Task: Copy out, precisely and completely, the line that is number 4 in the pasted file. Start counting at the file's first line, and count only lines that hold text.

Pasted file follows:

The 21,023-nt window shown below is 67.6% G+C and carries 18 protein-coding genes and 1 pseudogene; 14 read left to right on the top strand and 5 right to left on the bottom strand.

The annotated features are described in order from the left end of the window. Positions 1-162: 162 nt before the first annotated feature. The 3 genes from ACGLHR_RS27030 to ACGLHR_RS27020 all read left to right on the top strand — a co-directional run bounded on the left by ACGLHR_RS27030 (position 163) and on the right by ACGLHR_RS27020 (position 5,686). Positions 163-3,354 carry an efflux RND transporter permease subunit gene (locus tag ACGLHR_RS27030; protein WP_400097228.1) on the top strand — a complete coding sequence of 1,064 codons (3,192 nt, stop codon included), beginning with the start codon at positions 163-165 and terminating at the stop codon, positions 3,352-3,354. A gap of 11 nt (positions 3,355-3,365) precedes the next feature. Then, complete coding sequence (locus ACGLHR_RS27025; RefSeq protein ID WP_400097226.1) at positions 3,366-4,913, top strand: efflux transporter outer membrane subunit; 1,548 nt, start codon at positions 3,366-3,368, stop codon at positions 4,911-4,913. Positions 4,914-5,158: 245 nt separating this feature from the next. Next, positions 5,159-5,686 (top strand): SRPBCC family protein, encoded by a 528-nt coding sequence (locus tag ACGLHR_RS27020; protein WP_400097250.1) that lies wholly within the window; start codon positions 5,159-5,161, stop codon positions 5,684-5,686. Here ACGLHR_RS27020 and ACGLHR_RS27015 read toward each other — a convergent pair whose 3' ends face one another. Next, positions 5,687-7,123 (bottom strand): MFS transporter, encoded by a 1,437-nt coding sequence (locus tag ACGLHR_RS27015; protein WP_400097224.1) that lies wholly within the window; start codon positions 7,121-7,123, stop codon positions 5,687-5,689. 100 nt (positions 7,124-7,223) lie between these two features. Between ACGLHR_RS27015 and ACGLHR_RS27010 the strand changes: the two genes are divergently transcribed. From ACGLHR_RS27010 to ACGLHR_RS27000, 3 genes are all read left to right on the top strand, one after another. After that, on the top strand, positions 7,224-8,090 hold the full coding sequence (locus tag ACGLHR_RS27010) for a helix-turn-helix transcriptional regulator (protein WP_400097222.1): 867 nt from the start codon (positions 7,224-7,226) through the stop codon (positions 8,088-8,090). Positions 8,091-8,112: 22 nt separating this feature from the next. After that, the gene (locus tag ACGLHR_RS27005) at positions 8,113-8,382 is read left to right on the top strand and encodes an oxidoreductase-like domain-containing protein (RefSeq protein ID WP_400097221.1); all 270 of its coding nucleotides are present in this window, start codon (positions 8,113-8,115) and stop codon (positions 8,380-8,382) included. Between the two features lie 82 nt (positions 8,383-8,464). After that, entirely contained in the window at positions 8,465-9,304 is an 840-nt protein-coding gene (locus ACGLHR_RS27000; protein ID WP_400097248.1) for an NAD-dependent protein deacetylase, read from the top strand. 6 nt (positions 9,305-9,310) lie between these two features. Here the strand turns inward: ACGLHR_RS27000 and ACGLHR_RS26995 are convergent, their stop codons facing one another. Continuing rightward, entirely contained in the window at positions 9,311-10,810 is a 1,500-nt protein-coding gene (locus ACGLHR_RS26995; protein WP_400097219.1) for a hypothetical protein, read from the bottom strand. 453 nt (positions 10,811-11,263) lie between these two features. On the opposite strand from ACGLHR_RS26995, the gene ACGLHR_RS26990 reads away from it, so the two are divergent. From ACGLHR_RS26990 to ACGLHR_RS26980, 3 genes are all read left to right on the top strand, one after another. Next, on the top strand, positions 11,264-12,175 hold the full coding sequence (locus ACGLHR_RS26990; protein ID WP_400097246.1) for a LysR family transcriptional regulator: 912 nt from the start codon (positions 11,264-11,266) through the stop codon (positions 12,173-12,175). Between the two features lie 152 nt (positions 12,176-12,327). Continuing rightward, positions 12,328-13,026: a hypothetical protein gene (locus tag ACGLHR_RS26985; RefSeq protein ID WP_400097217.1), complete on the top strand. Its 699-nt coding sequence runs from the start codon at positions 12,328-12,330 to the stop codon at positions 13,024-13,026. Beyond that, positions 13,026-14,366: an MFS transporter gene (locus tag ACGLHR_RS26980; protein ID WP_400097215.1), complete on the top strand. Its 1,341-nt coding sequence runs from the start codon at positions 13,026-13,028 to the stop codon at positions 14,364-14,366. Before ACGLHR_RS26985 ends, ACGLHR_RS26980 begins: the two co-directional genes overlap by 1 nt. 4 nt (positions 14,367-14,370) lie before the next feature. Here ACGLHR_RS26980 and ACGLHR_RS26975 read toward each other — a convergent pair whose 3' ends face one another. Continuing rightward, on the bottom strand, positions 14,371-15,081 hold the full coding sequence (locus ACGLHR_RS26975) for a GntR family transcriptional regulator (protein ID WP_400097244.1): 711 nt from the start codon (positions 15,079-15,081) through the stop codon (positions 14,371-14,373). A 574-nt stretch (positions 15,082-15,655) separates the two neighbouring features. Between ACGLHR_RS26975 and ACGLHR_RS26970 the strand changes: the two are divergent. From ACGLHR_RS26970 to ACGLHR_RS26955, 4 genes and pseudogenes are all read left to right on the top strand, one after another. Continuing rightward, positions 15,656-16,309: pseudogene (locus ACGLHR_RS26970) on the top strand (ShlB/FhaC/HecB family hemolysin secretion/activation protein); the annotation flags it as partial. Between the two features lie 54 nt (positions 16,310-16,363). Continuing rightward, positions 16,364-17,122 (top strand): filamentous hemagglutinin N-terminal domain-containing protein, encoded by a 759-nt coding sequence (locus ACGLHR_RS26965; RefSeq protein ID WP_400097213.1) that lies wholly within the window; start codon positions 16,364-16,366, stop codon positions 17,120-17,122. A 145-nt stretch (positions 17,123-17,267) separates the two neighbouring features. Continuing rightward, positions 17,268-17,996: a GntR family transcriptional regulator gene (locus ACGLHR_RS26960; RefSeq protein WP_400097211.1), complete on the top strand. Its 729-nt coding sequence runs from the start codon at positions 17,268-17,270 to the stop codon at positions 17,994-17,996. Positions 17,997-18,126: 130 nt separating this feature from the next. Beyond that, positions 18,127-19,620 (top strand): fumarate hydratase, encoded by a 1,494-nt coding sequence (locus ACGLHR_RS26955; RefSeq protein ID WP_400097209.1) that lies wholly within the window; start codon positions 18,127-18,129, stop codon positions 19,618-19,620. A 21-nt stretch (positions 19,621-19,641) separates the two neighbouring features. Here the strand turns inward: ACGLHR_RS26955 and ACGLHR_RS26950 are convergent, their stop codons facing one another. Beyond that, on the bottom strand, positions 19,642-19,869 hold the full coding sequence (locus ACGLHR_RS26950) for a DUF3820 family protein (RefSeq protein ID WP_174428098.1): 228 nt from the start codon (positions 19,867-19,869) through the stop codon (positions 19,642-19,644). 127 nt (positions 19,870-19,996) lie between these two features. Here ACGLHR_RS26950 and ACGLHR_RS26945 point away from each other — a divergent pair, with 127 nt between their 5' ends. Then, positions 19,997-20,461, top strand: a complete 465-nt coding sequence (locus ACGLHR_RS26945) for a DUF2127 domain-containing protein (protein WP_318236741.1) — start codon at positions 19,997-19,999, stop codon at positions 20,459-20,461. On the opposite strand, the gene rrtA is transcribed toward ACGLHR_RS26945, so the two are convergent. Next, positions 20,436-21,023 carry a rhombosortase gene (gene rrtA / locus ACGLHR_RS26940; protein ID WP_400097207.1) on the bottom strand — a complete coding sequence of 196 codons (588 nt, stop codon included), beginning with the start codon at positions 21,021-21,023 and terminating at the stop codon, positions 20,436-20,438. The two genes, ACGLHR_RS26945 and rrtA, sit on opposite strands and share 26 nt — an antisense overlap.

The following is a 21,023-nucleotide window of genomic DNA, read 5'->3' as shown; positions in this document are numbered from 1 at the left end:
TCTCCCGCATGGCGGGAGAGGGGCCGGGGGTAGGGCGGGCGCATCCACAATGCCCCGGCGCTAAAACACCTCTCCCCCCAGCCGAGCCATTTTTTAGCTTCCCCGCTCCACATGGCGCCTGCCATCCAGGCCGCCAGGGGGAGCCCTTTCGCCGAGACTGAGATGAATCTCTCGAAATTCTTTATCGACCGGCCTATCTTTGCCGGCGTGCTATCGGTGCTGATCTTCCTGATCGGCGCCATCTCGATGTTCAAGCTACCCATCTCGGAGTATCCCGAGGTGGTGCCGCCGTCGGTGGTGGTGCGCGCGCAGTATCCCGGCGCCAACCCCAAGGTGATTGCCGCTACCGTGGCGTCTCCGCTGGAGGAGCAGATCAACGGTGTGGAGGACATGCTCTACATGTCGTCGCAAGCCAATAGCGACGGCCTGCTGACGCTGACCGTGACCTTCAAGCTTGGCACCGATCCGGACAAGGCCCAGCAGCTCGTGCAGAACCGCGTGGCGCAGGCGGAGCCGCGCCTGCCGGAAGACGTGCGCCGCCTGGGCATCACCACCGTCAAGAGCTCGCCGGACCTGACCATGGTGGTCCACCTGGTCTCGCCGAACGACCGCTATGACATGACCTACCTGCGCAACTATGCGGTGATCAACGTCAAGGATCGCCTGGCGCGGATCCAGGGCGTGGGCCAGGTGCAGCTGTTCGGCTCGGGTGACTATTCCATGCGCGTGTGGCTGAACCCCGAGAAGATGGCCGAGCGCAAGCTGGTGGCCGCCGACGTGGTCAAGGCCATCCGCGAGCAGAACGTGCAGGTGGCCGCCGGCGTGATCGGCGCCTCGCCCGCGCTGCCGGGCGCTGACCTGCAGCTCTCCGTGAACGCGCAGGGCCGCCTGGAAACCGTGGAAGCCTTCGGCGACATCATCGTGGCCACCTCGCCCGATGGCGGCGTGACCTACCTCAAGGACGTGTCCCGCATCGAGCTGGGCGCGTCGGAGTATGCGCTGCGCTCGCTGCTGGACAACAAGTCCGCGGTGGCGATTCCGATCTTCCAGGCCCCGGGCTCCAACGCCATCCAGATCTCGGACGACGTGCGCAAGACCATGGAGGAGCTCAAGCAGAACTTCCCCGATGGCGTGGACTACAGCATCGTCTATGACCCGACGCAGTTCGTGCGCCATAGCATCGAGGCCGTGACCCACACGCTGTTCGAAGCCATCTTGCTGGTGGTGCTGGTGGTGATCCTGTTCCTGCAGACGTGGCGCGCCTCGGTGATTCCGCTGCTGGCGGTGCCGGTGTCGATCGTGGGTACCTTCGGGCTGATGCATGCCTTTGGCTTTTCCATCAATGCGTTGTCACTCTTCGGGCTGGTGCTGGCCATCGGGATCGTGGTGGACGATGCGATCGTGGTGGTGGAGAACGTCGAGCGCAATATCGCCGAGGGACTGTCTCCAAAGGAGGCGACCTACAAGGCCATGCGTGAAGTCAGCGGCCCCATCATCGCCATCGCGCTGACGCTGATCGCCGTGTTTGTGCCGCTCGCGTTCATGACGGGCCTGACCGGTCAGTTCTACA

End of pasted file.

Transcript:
TCTCCCGCATGGCGGGAGAGGGGCCGGGGGTAGGGCGGGCGCATCCACAATGCCCCGGCGCTAAAACACCTCTCCCCCCAGCCGAGCCATTTTTTAGCTTCCCCGCTCCACATGGCGCCTGCCATCCAGGCCGCCAGGGGGAGCCCTTTCGCCGAGACTGAGATGAATCTCTCGAAATTCTTTATCGACCGGCCTATCTTTGCCGGCGTGCTATCGGTGCTGATCTTCCTGATCGGCGCCATCTCGATGTTCAAGCTACCCATCTCGGAGTATCCCGAGGTGGTGCCGCCGTCGGTGGTGGTGCGCGCGCAGTATCCCGGCGCCAACCCCAAGGTGATTGCCGCTACCGTGGCGTCTCCGCTGGAGGAGCAGATCAACGGTGTGGAGGACATGCTCTACATGTCGTCGCAAGCCAATAGCGACGGCCTGCTGACGCTGACCGTGACCTTCAAGCTTGGCACCGATCCGGACAAGGCCCAGCAGCTCGTGCAGAACCGCGTGGCGCAGGCGGAGCCGCGCCTGCCGGAAGACGTGCGCCGCCTGGGCATCACCACCGTCAAGAGCTCGCCGGACCTGACCATGGTGGTCCACCTGGTCTCGCCGAACGACCGCTATGACATGACCTACCTGCGCAACTATGCGGTGATCAACGTCAAGGATCGCCTGGCGCGGATCCAGGGCGTGGGCCAGGTGCAGCTGTTCGGCTCGGGTGACTATTCCATGCGCGTGTGGCTGAACCCCGAGAAGATGGCCGAGCGCAAGCTGGTGGCCGCCGACGTGGTCAAGGCCATCCGCGAGCAGAACGTGCAGGTGGCCGCCGGCGTGATCGGCGCCTCGCCCGCGCTGCCGGGCGCTGACCTGCAGCTCTCCGTGAACGCGCAGGGCCGCCTGGAAACCGTGGAAGCCTTCGGCGACATCATCGTGGCCACCTCGCCCGATGGCGGCGTGACCTACCTCAAGGACGTGTCCCGCATCGAGCTGGGCGCGTCGGAGTATGCGCTGCGCTCGCTGCTGGACAACAAGTCCGCGGTGGCGATTCCGATCTTCCAGGCCCCGGGCTCCAACGCCATCCAGATCTCGGACGACGTGCGCAAGACCATGGAGGAGCTCAAGCAGAACTTCCCCGATGGCGTGGACTACAGCATCGTCTATGACCCGACGCAGTTCGTGCGCCATAGCATCGAGGCCGTGACCCACACGCTGTTCGAAGCCATCTTGCTGGTGGTGCTGGTGGTGATCCTGTTCCTGCAGACGTGGCGCGCCTCGGTGATTCCGCTGCTGGCGGTGCCGGTGTCGATCGTGGGTACCTTCGGGCTGATGCATGCCTTTGGCTTTTCCATCAATGCGTTGTCACTCTTCGGGCTGGTGCTGGCCATCGGGATCGTGGTGGACGATGCGATCGTGGTGGTGGAGAACGTCGAGCGCAATATCGCCGAGGGACTGTCTCCAAAGGAGGCGACCTACAAGGCCATGCGTGAAGTCAGCGGCCCCATCATCGCCATCGCGCTGACGCTGATCGCCGTGTTTGTGCCGCTCGCGTTCATGACGGGCCTGACCGGTCAGTTCTACA